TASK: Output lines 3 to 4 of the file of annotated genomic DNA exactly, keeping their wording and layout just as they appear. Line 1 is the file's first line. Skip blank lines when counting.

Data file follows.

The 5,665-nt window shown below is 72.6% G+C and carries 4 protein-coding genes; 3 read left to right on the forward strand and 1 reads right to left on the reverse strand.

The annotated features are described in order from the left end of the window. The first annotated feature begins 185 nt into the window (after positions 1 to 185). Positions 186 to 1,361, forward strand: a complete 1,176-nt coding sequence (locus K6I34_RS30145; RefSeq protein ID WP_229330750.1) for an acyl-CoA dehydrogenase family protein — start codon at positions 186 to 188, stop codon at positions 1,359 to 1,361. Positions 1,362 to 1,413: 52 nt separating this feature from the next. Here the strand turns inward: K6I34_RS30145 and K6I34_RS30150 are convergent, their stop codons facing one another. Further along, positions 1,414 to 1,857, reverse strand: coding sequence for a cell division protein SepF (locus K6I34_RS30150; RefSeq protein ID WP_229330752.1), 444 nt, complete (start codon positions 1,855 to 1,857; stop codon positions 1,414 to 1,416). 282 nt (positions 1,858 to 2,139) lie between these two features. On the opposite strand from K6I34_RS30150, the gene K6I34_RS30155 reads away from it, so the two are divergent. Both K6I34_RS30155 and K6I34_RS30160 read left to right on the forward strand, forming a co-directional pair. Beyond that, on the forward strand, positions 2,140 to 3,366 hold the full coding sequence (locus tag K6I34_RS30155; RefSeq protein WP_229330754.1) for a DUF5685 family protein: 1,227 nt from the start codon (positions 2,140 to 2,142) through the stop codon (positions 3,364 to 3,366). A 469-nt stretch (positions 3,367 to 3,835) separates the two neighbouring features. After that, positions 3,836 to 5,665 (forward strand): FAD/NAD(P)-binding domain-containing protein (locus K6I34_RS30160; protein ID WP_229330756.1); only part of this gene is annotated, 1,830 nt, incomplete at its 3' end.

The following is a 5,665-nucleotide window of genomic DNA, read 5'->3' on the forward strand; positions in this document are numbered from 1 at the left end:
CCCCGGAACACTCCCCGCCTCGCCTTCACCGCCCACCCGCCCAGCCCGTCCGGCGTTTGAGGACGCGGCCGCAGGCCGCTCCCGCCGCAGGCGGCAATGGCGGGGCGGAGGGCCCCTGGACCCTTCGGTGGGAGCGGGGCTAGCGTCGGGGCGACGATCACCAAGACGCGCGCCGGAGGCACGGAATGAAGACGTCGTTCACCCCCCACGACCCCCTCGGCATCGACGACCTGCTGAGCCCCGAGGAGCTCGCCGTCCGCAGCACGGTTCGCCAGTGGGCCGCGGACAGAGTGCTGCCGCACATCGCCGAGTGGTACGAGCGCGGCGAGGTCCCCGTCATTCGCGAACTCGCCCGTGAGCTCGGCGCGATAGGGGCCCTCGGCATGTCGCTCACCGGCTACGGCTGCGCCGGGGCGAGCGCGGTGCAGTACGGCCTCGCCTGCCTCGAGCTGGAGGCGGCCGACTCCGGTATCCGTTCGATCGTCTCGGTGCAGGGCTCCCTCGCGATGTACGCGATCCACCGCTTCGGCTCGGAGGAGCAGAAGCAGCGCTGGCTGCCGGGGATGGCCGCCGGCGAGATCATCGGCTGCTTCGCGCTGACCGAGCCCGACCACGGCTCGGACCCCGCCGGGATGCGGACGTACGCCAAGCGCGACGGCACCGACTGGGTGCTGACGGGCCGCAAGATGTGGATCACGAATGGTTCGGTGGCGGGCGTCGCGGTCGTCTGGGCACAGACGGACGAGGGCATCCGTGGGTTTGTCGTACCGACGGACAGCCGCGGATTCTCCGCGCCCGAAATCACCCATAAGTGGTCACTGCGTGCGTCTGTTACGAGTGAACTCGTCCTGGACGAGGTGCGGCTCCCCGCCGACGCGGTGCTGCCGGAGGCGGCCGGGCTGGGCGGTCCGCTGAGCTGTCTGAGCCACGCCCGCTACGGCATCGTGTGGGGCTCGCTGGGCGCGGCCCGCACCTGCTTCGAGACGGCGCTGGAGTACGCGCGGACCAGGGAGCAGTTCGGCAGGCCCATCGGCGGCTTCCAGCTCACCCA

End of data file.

The following is a 5,665-nucleotide window of genomic DNA, read 5'->3' on the forward strand; positions in this document are numbered from 1 at the left end:
CCCCGGAACACTCCCCGCCTCGCCTTCACCGCCCACCCGCCCAGCCCGTCCGGCGTTTGAGGACGCGGCCGCAGGCCGCTCCCGCCGCAGGCGGCAATGGCGGGGCGGAGGGCCCCTGGACCCTTCGGTGGGAGCGGGGCTAGCGTCGGGGCGACGATCACCAAGACGCGCGCCGGAGGCACGGAATGAAGACGTCGTTCACCCCCCACGACCCCCTCGGCATCGACGACCTGCTGAGCCCCGAGGAGCTCGCCGTCCGCAGCACGGTTCGCCAGTGGGCCGCGGACAGAGTGCTGCCGCACATCGCCGAGTGGTACGAGCGCGGCGAGGTCCCCGTCATTCGCGAACTCGCCCGTGAGCTCGGCGCGATAGGGGCCCTCGGCATGTCGCTCACCGGCTACGGCTGCGCCGGGGCGAGCGCGGTGCAGTACGGCCTCGCCTGCCTCGAGCTGGAGGCGGCCGACTCCGGTATCCGTTCGATCGTCTCGGTGCAGGGCTCCCTCGCGATGTACGCGATCCACCGCTTCGGCTCGGAGGAGCAGAAGCAGCGCTGGCTGCCGGGGATGGCCGCCGGCGAGATCATCGGCTGCTTCGCGCTGACCGAGCCCGACCACGGCTCGGACCCCGCCGGGATGCGGACGTACGCCAAGCGCGACGGCACCGACTGGGTGCTGACGGGCCGCAAGATGTGGATCACGAATGGTTCGGTGGCGGGCGTCGCGGTCGTCTGGGCACAGACGGACGAGGGCATCCGTGGGTTTGTCGTACCGACGGACAGCCGCGGATTCTCCGCGCCCGAAATCACCCATAAGTGGTCACTGCGTGCGTCTGTTACGAGTGAACTCGTCCTGGACGAGGTGCGGCTCCCCGCCGACGCGGTGCTGCCGGAGGCGGCCGGGCTGGGCGGTCCGCTGAGCTGTCTGAGCCACGCCCGCTACGGCATCGTGTGGGGCTCGCTGGGCGCGGCCCGCACCTGCTTCGAGACGGCGCTGGAGTACGCGCGGACCAGGGAGCAGTTCGGCAGGCCCATCGGCGGCTTCCAGCTCACCCA